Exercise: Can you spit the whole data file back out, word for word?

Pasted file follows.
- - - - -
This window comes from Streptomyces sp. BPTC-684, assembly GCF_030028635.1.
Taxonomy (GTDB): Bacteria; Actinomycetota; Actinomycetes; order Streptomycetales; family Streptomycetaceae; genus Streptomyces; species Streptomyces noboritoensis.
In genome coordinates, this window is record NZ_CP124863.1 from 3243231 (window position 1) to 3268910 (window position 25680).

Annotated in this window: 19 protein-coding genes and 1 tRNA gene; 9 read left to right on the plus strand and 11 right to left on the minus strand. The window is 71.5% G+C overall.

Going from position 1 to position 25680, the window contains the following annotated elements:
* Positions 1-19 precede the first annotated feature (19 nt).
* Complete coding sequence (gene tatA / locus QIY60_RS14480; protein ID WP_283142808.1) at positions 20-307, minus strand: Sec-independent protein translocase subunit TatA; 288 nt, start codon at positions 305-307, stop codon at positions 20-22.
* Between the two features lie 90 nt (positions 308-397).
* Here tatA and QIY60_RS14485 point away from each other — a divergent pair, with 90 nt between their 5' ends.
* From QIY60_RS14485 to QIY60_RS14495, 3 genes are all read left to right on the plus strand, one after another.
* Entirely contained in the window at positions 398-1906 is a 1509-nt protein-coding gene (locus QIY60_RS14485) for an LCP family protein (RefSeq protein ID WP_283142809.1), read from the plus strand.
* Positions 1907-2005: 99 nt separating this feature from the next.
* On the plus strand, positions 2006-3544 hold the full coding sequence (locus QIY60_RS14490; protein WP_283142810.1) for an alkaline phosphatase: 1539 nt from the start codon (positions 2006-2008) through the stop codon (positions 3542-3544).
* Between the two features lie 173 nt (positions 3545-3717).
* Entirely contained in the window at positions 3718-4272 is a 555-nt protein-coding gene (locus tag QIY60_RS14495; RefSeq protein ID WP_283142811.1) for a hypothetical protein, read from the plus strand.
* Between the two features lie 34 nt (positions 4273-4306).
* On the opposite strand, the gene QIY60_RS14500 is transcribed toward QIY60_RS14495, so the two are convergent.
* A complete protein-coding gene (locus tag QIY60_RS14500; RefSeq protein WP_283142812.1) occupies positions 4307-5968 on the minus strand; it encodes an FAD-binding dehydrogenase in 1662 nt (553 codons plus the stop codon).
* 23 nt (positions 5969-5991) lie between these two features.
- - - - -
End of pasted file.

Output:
This window comes from Streptomyces sp. BPTC-684, assembly GCF_030028635.1.
Taxonomy (GTDB): Bacteria; Actinomycetota; Actinomycetes; order Streptomycetales; family Streptomycetaceae; genus Streptomyces; species Streptomyces noboritoensis.
In genome coordinates, this window is record NZ_CP124863.1 from 3243231 (window position 1) to 3268910 (window position 25680).

Annotated in this window: 19 protein-coding genes and 1 tRNA gene; 9 read left to right on the plus strand and 11 right to left on the minus strand. The window is 71.5% G+C overall.

Going from position 1 to position 25680, the window contains the following annotated elements:
* Positions 1-19 precede the first annotated feature (19 nt).
* Complete coding sequence (gene tatA / locus QIY60_RS14480; protein ID WP_283142808.1) at positions 20-307, minus strand: Sec-independent protein translocase subunit TatA; 288 nt, start codon at positions 305-307, stop codon at positions 20-22.
* Between the two features lie 90 nt (positions 308-397).
* Here tatA and QIY60_RS14485 point away from each other — a divergent pair, with 90 nt between their 5' ends.
* From QIY60_RS14485 to QIY60_RS14495, 3 genes are all read left to right on the plus strand, one after another.
* Entirely contained in the window at positions 398-1906 is a 1509-nt protein-coding gene (locus QIY60_RS14485) for an LCP family protein (RefSeq protein ID WP_283142809.1), read from the plus strand.
* Positions 1907-2005: 99 nt separating this feature from the next.
* On the plus strand, positions 2006-3544 hold the full coding sequence (locus QIY60_RS14490; protein WP_283142810.1) for an alkaline phosphatase: 1539 nt from the start codon (positions 2006-2008) through the stop codon (positions 3542-3544).
* Between the two features lie 173 nt (positions 3545-3717).
* Entirely contained in the window at positions 3718-4272 is a 555-nt protein-coding gene (locus tag QIY60_RS14495; RefSeq protein ID WP_283142811.1) for a hypothetical protein, read from the plus strand.
* Between the two features lie 34 nt (positions 4273-4306).
* On the opposite strand, the gene QIY60_RS14500 is transcribed toward QIY60_RS14495, so the two are convergent.
* A complete protein-coding gene (locus tag QIY60_RS14500; RefSeq protein WP_283142812.1) occupies positions 4307-5968 on the minus strand; it encodes an FAD-binding dehydrogenase in 1662 nt (553 codons plus the stop codon).
* 23 nt (positions 5969-5991) lie between these two features.